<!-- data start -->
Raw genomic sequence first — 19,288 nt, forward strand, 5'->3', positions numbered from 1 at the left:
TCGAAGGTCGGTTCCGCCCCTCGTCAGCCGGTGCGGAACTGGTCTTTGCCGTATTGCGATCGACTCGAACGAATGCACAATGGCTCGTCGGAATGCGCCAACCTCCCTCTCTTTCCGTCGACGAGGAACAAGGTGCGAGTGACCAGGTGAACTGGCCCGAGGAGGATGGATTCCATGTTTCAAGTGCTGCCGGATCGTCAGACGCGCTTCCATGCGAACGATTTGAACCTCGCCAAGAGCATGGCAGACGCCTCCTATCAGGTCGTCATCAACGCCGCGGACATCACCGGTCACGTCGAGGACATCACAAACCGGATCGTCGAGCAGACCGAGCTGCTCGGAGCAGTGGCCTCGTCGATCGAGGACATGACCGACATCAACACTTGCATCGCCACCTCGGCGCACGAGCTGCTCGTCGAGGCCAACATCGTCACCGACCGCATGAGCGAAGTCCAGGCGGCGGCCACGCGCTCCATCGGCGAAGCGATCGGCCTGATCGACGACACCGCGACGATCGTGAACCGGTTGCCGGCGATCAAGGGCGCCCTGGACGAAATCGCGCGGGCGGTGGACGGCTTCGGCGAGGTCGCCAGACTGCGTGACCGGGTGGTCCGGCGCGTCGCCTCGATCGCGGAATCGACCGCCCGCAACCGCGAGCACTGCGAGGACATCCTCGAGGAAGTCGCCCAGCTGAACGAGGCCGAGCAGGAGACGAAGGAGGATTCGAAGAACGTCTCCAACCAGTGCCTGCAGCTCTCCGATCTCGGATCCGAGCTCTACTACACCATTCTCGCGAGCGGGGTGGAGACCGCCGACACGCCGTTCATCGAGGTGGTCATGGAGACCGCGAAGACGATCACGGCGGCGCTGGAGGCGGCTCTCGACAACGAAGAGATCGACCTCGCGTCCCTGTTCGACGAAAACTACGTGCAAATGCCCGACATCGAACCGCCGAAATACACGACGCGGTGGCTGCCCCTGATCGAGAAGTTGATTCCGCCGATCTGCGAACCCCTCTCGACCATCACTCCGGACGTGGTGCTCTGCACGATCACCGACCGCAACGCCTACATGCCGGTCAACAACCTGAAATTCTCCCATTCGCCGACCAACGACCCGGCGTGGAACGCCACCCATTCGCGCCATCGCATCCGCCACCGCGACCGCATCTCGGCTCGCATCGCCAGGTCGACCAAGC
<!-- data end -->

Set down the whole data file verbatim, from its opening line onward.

Raw genomic sequence first — 19,288 nt, forward strand, 5'->3', positions numbered from 1 at the left:
TCGAAGGTCGGTTCCGCCCCTCGTCAGCCGGTGCGGAACTGGTCTTTGCCGTATTGCGATCGACTCGAACGAATGCACAATGGCTCGTCGGAATGCGCCAACCTCCCTCTCTTTCCGTCGACGAGGAACAAGGTGCGAGTGACCAGGTGAACTGGCCCGAGGAGGATGGATTCCATGTTTCAAGTGCTGCCGGATCGTCAGACGCGCTTCCATGCGAACGATTTGAACCTCGCCAAGAGCATGGCAGACGCCTCCTATCAGGTCGTCATCAACGCCGCGGACATCACCGGTCACGTCGAGGACATCACAAACCGGATCGTCGAGCAGACCGAGCTGCTCGGAGCAGTGGCCTCGTCGATCGAGGACATGACCGACATCAACACTTGCATCGCCACCTCGGCGCACGAGCTGCTCGTCGAGGCCAACATCGTCACCGACCGCATGAGCGAAGTCCAGGCGGCGGCCACGCGCTCCATCGGCGAAGCGATCGGCCTGATCGACGACACCGCGACGATCGTGAACCGGTTGCCGGCGATCAAGGGCGCCCTGGACGAAATCGCGCGGGCGGTGGACGGCTTCGGCGAGGTCGCCAGACTGCGTGACCGGGTGGTCCGGCGCGTCGCCTCGATCGCGGAATCGACCGCCCGCAACCGCGAGCACTGCGAGGACATCCTCGAGGAAGTCGCCCAGCTGAACGAGGCCGAGCAGGAGACGAAGGAGGATTCGAAGAACGTCTCCAACCAGTGCCTGCAGCTCTCCGATCTCGGATCCGAGCTCTACTACACCATTCTCGCGAGCGGGGTGGAGACCGCCGACACGCCGTTCATCGAGGTGGTCATGGAGACCGCGAAGACGATCACGGCGGCGCTGGAGGCGGCTCTCGACAACGAAGAGATCGACCTCGCGTCCCTGTTCGACGAAAACTACGTGCAAATGCCCGACATCGAACCGCCGAAATACACGACGCGGTGGCTGCCCCTGATCGAGAAGTTGATTCCGCCGATCTGCGAACCCCTCTCGACCATCACTCCGGACGTGGTGCTCTGCACGATCACCGACCGCAACGCCTACATGCCGGTCAACAACCTGAAATTCTCCCATTCGCCGACCAACGACCCGGCGTGGAACGCCACCCATTCGCGCCATCGCATCCGCCACCGCGACCGCATCTCGGCTCGCATCGCCAGGTCGACCAAGC